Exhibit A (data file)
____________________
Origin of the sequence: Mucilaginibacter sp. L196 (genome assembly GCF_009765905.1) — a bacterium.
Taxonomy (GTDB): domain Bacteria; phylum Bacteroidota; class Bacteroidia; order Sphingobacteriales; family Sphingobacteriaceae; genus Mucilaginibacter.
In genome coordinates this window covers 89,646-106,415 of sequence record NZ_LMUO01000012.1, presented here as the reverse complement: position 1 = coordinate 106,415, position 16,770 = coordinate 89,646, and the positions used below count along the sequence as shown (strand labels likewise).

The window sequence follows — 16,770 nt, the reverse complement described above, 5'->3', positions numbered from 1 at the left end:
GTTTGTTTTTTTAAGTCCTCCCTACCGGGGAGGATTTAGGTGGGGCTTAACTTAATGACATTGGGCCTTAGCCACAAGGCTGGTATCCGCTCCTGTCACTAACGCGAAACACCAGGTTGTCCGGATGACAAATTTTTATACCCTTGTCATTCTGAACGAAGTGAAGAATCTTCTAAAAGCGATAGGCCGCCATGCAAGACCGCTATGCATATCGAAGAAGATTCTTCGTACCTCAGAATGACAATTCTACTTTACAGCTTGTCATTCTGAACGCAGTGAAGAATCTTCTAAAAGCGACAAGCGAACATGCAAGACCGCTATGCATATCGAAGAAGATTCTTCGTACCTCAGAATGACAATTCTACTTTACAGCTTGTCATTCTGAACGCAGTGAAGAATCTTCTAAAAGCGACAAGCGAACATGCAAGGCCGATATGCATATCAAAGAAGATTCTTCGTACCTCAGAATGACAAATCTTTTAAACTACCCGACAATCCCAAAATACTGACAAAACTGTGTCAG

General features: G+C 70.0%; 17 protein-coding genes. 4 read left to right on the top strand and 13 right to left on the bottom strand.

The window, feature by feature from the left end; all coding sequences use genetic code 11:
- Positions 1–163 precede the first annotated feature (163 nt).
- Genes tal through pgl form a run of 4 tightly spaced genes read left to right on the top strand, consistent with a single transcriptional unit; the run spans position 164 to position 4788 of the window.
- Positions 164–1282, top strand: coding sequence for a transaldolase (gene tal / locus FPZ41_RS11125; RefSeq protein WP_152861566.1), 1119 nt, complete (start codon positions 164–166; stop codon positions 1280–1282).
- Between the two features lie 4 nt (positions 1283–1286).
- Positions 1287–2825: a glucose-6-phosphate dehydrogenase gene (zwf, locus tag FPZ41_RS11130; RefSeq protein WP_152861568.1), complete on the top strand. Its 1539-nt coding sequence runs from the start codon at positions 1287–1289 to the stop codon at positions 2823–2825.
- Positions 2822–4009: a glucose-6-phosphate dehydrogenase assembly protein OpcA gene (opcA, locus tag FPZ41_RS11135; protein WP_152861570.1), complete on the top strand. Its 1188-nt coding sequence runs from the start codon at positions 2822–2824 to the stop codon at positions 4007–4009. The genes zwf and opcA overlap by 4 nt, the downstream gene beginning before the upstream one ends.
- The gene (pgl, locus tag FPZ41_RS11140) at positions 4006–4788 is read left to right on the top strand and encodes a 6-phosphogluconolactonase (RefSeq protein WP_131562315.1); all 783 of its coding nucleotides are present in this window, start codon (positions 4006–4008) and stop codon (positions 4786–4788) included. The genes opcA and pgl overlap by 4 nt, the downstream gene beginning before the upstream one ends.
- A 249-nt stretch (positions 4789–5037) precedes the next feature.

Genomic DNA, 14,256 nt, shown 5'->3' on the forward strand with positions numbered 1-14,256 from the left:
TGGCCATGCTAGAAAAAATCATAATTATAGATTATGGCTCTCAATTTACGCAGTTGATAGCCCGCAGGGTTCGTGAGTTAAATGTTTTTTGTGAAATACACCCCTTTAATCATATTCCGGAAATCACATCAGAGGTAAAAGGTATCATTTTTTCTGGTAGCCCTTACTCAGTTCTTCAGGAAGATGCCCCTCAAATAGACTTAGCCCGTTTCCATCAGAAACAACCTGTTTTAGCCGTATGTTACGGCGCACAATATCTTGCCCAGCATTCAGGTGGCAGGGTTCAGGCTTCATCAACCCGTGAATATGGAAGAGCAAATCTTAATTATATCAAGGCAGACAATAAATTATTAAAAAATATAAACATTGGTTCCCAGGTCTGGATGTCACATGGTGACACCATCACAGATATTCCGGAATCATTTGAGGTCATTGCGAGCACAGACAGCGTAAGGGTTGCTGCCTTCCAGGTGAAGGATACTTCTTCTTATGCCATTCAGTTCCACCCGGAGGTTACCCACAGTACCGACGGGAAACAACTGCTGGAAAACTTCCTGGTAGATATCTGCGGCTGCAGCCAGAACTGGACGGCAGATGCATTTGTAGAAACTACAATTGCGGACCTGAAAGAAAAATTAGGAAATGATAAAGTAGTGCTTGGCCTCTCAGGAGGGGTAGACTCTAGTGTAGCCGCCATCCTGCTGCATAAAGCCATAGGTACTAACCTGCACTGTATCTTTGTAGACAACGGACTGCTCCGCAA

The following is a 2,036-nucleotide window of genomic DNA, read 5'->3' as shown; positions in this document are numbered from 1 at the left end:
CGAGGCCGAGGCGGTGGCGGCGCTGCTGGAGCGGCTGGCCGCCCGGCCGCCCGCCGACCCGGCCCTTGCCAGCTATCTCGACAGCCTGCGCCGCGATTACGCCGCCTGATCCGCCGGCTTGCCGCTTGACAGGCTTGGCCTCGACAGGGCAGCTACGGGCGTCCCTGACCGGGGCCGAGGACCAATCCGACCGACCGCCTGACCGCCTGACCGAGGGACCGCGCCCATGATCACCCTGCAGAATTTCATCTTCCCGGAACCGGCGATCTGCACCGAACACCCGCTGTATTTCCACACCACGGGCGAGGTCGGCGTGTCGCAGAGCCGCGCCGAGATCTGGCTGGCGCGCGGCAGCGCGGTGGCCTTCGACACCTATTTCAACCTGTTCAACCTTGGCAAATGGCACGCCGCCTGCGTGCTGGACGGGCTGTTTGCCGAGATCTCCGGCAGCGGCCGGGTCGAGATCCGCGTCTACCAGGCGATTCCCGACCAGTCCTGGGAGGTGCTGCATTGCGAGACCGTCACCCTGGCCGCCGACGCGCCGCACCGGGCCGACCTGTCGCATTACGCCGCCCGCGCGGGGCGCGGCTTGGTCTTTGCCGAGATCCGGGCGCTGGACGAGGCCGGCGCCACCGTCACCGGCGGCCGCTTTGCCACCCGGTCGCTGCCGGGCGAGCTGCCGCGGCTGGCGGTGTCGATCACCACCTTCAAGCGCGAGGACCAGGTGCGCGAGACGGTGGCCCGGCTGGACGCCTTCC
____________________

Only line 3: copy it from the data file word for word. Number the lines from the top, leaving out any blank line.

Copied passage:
In genome coordinates this window covers 89,646-106,415 of sequence record NZ_LMUO01000012.1, presented here as the reverse complement: position 1 = coordinate 106,415, position 16,770 = coordinate 89,646, and the positions used below count along the sequence as shown (strand labels likewise).